Separation or divorce and your pension
Learn how a separation or divorce affects your pension and review the issues to consider.
Separation and your pension
Your pension is a type of family property. If you separate or divorce, your former spouse may be entitled to a portion of it under the Family Law Act.
If you and your spouse separate, your spouse may be entitled to a share of your pension based on the portion of the pension you earned while you were married.
If you were married, you are considered to be separated from your spouse after you have been separated for two years or submit a complete, signed separation agreement or registered court order to BC's Public Service Pension Plan.
People who live together in a marriage-like relationship for a continuous period of two years or more are considered to be common-law spouses. A common-law spouse has the same legal rights as a married spouse. It you were in a common-law relationship, your common-law spouse may be entitled to a share of your pension based on the portion of the pension you earned while you were living together.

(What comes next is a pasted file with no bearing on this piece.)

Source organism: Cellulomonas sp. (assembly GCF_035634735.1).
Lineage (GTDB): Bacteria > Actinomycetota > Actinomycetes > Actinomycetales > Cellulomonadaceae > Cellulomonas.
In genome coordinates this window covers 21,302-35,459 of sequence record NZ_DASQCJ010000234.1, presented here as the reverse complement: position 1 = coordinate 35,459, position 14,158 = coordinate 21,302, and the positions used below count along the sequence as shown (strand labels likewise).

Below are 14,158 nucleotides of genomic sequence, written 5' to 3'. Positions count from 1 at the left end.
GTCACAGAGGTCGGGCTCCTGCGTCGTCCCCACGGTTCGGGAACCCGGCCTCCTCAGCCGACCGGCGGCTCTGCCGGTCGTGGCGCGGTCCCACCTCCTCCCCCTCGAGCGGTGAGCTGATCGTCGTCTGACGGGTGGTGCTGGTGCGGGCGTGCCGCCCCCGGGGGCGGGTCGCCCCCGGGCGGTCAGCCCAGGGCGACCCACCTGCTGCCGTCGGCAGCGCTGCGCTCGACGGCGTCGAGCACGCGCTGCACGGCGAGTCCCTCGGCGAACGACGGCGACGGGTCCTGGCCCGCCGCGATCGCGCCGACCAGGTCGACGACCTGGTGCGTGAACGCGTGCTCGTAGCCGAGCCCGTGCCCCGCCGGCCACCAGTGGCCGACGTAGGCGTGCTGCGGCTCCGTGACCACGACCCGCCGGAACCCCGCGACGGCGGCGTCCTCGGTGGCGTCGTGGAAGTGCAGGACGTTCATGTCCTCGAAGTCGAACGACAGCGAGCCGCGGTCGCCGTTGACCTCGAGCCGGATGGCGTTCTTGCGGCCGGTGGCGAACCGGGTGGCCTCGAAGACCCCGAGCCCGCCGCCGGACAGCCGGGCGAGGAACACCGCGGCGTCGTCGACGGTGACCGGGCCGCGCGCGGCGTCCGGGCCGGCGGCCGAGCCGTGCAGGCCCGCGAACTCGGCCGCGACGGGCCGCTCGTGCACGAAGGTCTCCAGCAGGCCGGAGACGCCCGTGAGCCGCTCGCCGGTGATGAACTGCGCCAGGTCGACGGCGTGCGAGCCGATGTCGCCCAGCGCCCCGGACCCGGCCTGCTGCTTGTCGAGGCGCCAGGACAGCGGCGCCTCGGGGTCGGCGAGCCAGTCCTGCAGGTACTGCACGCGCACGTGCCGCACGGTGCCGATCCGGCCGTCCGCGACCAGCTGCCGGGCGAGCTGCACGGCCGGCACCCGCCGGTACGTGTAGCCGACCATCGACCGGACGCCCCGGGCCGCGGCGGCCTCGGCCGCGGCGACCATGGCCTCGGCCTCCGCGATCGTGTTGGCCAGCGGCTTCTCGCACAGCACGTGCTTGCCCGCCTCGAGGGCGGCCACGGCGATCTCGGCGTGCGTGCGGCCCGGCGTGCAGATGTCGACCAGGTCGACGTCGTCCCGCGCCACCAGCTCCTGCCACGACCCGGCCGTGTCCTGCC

If you were in a common-law relationship, you are considered to be separated from your spouse as soon as your relationship ends.
Deciding what to do with your pension
If you separate or divorce, you and your former spouse can agree to one of these options:
- Divide your pension, with each of you receiving a share
- Leave the pension intact and divide your family property another way
You need to tell us if your pension is being divided so that we know how to administer it. You can do this by sending us a copy of your complete, signed separation agreement or court order, or a Form P9 Agreement to have benefits divided under part 6.